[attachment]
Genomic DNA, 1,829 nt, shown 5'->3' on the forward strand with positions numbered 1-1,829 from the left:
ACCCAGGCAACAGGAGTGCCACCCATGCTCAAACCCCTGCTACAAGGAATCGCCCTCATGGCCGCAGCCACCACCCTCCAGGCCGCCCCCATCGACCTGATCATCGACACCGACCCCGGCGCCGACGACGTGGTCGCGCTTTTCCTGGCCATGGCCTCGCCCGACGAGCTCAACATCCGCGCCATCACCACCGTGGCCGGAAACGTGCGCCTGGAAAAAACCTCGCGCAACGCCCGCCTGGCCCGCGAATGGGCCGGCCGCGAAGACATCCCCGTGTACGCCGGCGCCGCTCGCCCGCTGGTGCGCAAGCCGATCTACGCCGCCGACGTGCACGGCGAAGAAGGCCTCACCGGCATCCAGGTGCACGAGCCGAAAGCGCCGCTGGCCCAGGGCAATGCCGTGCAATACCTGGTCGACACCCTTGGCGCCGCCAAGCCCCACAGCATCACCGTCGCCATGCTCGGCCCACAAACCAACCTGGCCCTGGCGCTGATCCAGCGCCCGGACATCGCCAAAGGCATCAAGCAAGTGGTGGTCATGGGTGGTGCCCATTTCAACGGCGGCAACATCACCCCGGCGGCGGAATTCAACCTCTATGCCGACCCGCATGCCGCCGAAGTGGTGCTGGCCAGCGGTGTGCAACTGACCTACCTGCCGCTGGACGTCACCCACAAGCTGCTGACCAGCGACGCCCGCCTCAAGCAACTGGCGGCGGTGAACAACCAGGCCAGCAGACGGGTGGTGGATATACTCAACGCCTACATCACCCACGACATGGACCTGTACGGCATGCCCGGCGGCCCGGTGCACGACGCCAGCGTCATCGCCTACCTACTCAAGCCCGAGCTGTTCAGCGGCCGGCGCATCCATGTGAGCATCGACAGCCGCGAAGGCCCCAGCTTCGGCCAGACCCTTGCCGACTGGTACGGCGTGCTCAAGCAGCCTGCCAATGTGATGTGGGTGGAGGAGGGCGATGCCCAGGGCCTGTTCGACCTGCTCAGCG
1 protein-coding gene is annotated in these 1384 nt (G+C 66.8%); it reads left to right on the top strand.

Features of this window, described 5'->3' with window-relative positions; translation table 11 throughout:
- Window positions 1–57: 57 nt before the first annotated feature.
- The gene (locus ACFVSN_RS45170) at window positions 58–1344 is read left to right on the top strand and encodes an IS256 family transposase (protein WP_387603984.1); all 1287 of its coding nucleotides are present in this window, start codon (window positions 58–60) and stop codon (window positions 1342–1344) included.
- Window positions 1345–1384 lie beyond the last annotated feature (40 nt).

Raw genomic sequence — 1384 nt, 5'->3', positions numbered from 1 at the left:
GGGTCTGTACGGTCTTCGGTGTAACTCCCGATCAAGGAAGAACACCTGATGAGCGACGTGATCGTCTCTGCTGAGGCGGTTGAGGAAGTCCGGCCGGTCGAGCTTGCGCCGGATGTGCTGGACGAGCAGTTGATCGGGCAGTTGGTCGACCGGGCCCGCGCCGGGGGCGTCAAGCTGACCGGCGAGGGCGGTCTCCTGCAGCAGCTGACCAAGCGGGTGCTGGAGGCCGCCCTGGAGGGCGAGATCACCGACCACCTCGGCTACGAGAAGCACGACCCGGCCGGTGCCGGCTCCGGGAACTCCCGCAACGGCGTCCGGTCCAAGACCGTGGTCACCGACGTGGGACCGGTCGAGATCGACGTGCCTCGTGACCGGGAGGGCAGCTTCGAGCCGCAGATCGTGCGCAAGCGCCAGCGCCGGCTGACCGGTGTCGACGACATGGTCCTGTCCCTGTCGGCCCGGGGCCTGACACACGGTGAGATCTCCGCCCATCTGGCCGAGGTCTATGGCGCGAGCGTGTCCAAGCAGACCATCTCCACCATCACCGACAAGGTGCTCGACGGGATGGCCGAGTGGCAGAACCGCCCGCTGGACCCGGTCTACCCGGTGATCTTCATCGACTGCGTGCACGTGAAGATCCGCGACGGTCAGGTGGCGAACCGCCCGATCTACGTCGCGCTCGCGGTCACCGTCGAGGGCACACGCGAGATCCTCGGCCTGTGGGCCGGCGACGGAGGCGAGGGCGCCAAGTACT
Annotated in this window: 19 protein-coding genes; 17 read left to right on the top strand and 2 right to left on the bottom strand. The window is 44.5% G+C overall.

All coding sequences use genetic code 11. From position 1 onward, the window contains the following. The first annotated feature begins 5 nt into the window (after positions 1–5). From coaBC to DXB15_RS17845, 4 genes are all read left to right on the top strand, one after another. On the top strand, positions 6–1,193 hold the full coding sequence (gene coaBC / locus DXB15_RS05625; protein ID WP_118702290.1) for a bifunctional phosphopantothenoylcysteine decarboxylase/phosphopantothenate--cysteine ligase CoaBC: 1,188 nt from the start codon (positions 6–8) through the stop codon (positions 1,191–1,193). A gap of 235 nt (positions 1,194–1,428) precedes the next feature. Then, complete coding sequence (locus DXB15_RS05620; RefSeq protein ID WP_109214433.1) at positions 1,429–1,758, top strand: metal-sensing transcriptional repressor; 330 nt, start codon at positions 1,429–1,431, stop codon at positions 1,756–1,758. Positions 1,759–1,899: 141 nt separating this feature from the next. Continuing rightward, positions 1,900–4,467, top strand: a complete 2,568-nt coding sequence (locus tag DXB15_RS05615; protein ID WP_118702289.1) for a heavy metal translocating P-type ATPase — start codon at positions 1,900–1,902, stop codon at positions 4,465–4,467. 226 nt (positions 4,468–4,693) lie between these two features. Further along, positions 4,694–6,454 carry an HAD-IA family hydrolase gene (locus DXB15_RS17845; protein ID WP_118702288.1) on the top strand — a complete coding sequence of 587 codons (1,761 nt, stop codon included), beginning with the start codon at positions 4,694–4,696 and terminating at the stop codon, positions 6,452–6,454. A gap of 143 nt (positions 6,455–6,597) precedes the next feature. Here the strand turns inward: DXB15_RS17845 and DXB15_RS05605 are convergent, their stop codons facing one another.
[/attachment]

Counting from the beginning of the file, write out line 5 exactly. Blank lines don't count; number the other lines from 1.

- Window positions 1–57: 57 nt before the first annotated feature.